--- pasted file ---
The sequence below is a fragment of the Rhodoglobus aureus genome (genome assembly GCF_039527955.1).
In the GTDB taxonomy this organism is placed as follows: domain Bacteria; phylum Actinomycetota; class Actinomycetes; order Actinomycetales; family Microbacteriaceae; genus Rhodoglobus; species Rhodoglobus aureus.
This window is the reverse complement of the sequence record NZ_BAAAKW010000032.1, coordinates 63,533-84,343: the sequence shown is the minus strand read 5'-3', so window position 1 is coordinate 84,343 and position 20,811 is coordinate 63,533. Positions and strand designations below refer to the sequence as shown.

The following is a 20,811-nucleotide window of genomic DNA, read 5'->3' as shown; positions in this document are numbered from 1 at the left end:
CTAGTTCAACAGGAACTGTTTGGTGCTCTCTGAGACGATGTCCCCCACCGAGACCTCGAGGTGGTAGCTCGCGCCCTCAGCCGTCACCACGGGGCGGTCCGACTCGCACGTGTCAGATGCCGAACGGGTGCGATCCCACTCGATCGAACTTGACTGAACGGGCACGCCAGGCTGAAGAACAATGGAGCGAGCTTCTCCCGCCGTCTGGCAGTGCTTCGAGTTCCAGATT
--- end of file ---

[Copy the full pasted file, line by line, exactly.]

The sequence below is a fragment of the Rhodoglobus aureus genome (genome assembly GCF_039527955.1).
In the GTDB taxonomy this organism is placed as follows: domain Bacteria; phylum Actinomycetota; class Actinomycetes; order Actinomycetales; family Microbacteriaceae; genus Rhodoglobus; species Rhodoglobus aureus.
This window is the reverse complement of the sequence record NZ_BAAAKW010000032.1, coordinates 63,533-84,343: the sequence shown is the minus strand read 5'-3', so window position 1 is coordinate 84,343 and position 20,811 is coordinate 63,533. Positions and strand designations below refer to the sequence as shown.

The following is a 20,811-nucleotide window of genomic DNA, read 5'->3' as shown; positions in this document are numbered from 1 at the left end:
CTAGTTCAACAGGAACTGTTTGGTGCTCTCTGAGACGATGTCCCCCACCGAGACCTCGAGGTGGTAGCTCGCGCCCTCAGCCGTCACCACGGGGCGGTCCGACTCGCACGTGTCAGATGCCGAACGGGTGCGATCCCACTCGATCGAACTTGACTGAACGGGCACGCCAGGCTGAAGAACAATGGAGCGAGCTTCTCCCGCCGTCTGGCAGTGCTTCGAGTTCCAGATT